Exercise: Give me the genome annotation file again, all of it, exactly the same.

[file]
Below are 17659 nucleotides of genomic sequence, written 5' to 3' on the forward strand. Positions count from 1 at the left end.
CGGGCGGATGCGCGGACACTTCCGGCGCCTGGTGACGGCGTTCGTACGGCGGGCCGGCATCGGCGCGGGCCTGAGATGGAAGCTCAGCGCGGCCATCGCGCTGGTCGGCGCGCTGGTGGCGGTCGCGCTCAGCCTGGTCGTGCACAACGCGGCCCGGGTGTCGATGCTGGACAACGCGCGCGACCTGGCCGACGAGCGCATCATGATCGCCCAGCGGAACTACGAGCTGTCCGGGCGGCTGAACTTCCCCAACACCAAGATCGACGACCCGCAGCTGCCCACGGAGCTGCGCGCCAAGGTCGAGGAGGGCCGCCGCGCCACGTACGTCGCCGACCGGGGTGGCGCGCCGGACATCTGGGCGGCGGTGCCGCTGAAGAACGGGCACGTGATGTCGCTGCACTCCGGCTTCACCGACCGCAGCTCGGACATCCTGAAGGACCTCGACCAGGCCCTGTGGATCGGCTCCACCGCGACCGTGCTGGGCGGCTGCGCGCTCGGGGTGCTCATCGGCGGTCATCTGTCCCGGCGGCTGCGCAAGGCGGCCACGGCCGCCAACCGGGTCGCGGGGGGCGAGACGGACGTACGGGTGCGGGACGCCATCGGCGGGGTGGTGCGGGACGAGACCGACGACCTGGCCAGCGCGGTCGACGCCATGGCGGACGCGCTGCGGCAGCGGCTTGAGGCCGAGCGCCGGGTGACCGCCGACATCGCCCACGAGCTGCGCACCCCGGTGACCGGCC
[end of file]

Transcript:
Below are 17659 nucleotides of genomic sequence, written 5' to 3' on the forward strand. Positions count from 1 at the left end.
CGGGCGGATGCGCGGACACTTCCGGCGCCTGGTGACGGCGTTCGTACGGCGGGCCGGCATCGGCGCGGGCCTGAGATGGAAGCTCAGCGCGGCCATCGCGCTGGTCGGCGCGCTGGTGGCGGTCGCGCTCAGCCTGGTCGTGCACAACGCGGCCCGGGTGTCGATGCTGGACAACGCGCGCGACCTGGCCGACGAGCGCATCATGATCGCCCAGCGGAACTACGAGCTGTCCGGGCGGCTGAACTTCCCCAACACCAAGATCGACGACCCGCAGCTGCCCACGGAGCTGCGCGCCAAGGTCGAGGAGGGCCGCCGCGCCACGTACGTCGCCGACCGGGGTGGCGCGCCGGACATCTGGGCGGCGGTGCCGCTGAAGAACGGGCACGTGATGTCGCTGCACTCCGGCTTCACCGACCGCAGCTCGGACATCCTGAAGGACCTCGACCAGGCCCTGTGGATCGGCTCCACCGCGACCGTGCTGGGCGGCTGCGCGCTCGGGGTGCTCATCGGCGGTCATCTGTCCCGGCGGCTGCGCAAGGCGGCCACGGCCGCCAACCGGGTCGCGGGGGGCGAGACGGACGTACGGGTGCGGGACGCCATCGGCGGGGTGGTGCGGGACGAGACCGACGACCTGGCCAGCGCGGTCGACGCCATGGCGGACGCGCTGCGGCAGCGGCTTGAGGCCGAGCGCCGGGTGACCGCCGACATCGCCCACGAGCTGCGCACCCCGGTGACCGGCC